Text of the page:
London's hidden gardens and green spaces

We've foraged far and wide to bring you the prettiest places to hide away

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Uncover the capital's secret gardens and lose yourself along a path less travelled with our guide to blissfully tranquil open spaces in and around London.

  • Isabella Plantation

    © Giles Barnard, courtesy Royal Parks

    Watching south-west Londoners mistake chugging around Richmond Park in their 4x4s for a day in the country isn’t everyone’s idea of fun, but the traffic-free Isabella Plantation is a real oasis. Established during the 1950s, the ornamental woodland garden consists of clearings, ponds and streams and is planted with ferns, exotic trees and shrubs. It’s particularly striking during April and May when the azaleas and rhododendrons put on their annual show.

    Richmond Park (nearest gates Ham or Ladderstile), Surrey (www.royalparks.org.uk)

    Isabella Plantation
  • Eltham Palace

    © English Heritage

    A well-kept south London secret, this pocket of green space is a leafy paradise. In summer the 19-acre garden springs into life and becomes a riotous confection of colour and scent. The 1936 art deco house has been restored by English Heritage and is a delight in itself, and as a day out it's a worthwhile alternative to the royal parks of central London.

    Eltham Palace, Court Yard, SE9

    Eltham Palace
  • Geffrye Museum garden

    © Geffrye Museum, photographer Sunniva Harte

    Just as the Geffrye’s period rooms trace the development of the British domestic interior from the sixteenth century to the present, its ‘garden rooms’ illustrate changing planting styles across half a millennium, from modest designs for Elizabethan townhouses to hothouse exotics loved by the Victorians, and the Edwardian template on which many modern gardens are based. There’s also a traditional herb garden that examines the various uses of over 170 specimens and includes arbours with secluded seating in its traditional, geometric scheme.

    Geffrye Museum, Kingsland Rd, E2 8EA

    Geffrye Museum garden
  • New Square

    © Abigail Lelliott

    This is a picture-perfect hidden spot lies just off the larger Lincoln's Inn Fields. It's open to the public in office hours, so you can enjoy its manicured gardens, fountains and sweet-scented plants.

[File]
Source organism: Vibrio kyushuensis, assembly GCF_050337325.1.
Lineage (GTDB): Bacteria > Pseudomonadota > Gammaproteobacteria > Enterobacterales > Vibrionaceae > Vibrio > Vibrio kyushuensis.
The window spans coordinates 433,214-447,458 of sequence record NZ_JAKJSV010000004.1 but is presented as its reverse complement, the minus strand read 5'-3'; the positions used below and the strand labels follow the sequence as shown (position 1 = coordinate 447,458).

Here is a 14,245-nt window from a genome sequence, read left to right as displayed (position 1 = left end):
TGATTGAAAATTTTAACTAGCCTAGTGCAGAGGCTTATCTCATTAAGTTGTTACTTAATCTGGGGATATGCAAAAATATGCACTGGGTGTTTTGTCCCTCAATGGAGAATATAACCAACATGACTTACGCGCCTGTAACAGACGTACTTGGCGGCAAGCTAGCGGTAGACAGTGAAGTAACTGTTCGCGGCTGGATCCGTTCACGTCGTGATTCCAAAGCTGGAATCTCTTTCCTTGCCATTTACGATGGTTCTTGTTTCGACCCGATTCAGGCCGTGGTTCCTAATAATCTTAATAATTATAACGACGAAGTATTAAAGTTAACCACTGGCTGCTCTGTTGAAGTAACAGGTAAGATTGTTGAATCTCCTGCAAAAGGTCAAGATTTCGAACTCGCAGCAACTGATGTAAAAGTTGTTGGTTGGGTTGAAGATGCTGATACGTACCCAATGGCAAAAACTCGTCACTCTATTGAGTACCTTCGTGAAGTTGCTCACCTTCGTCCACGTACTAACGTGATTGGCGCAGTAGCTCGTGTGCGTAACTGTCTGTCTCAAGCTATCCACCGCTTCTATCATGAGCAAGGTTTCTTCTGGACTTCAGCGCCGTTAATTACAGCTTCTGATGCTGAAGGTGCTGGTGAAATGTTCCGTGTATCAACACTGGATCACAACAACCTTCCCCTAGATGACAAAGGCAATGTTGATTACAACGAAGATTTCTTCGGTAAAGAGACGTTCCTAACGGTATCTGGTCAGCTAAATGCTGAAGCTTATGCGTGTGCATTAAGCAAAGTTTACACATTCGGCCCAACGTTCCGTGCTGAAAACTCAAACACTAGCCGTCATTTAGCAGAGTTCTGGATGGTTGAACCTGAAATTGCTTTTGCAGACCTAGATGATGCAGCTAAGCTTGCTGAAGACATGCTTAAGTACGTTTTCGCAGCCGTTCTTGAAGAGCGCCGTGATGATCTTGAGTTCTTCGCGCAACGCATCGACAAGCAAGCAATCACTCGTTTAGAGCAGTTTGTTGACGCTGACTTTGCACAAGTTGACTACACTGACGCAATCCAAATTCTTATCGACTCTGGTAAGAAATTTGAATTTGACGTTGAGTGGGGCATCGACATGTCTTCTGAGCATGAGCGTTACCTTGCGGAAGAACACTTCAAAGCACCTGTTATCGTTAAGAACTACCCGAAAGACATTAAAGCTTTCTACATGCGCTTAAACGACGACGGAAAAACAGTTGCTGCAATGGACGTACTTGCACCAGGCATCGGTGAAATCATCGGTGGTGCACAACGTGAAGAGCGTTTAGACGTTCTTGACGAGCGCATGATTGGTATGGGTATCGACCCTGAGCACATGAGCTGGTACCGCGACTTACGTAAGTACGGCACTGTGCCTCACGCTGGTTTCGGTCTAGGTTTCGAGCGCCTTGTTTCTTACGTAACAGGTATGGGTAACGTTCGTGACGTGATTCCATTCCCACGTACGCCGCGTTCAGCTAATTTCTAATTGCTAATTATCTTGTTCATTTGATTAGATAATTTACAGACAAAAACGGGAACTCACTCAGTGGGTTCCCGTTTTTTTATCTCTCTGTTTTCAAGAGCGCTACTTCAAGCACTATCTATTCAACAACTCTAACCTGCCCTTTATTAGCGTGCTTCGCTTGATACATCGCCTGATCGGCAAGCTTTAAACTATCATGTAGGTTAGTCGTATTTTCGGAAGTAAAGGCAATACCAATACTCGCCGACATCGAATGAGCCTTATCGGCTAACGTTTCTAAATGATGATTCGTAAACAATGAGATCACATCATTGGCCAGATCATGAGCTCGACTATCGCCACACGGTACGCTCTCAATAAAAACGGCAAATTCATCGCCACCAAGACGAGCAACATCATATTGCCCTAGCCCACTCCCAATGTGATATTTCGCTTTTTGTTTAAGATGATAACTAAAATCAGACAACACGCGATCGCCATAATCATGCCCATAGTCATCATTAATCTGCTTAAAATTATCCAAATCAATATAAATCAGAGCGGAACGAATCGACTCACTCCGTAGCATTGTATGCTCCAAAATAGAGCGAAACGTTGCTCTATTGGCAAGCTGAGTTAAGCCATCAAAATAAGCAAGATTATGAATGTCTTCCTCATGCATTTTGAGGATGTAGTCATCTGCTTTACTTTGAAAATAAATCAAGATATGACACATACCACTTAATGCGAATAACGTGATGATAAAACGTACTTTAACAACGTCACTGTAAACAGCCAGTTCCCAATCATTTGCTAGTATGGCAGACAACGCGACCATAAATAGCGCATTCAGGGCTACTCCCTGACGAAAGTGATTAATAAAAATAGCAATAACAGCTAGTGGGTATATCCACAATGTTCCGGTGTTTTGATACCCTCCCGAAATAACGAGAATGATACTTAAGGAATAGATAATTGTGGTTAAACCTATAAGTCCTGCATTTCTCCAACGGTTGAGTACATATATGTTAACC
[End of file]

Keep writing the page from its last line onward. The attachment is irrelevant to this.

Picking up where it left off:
New Square, WC2A 3QH

    New Square
  • Red Cross Garden

    © Abigail Lelliot

    This charming, hidden backstreet garden in Southwark has been restored to its original Victorian glory with cottage and pond gardens, exotic shrubs and herbaceous borders.

    Red Cross Garden, Redcross Way, SE1 9HR (7403 3393/www.bost.org.uk)

    Red Cross Garden
  • Kyoto Garden

    © Andrew Brackenbury

    Enter Holland Park via the Abbotsbury Road entrance and in the centre you'll find this small but perfectly formed Japanese garden, with waterfall, koi carp and a stone bridge. It was created by Japanese artists in 1991 to celebrate the Japan festival, was refurbished in 2001 and remains one of London's most tranquil spots.

    Kyoto Garden, Holland Park, W8 7QU

    Kyoto Garden
  • St Dunstan-in-the-East

    Possibly the City’s most sequestered spot is the garden in the bombed-out remains of the medieval St Dunstan-in-the-East, which was destroyed in the Blitz. Wall shrubs and climbers spill in through the derelict arched windows and scale the defunct steeple, while the tinkle of a fountain in the former nave drowns out yonder traffic.

    St Dunstan-in-the-East Church Garden, St Dunstan’s Hill, EC3

    St Dunstan-in-the-East
  • Ebury Square Gardens

    A canopy of plane trees makes this park at the south end of Buckingham Palace Road (turn right up Semley Place) a perfect hideaway. You could believe you’re in the countryside as you gaze at the lilac trees, tulips, bluebells and allium that carpet the flowerbeds. A fountain in the centre completes the idyll.

    Ebury Square Gardens, SW1W 9SU

    Ebury Square Gardens
  • Westminster Abbey Gardens

    © GardenVisit.com

    Follow the signs from the tube to the abbey. In contrast to the abbey itself, the cloisters feel quiet and intimate. The Little Cloister has a garden and ornamental fountain, while the College Garden contains a seventeenth-century knot garden.

    Westminster Abbey Cloisters and Gardens, Westminster Abbey, Victoria St, SW1P 3PA

    Westminster Abbey Gardens
  • Queen’s Wood

    © Vizualeyez Ltd

    Across the road from the better-known Highgate Wood, there is something more magical and quiet about Queen’s Wood – witness its hilly pathways through the oak, beech, mountain ash and cherry trees. It might be only a few hundred metres from Highgate tube station, but native bluebells, wood anemone and countless species of small animals and creepy crawlies make this a wonderful retreat.

    Queen’s Wood, Muswell Hill Rd, N10 (www.fqw.org.uk)

    Queen’s Wood
  • Morden Hall Park

    While the grand old buildings here are now used by local artisans, the peaceful parkland is the real draw. Its meadows, islands and wildlife are all thriving, thanks to the River Wandle, which runs through it. Keep a look out for kingfishers landing on the water – a fantastic sight. Family events are held on the first and third Sunday of each month. A rose garden is among the other attractions.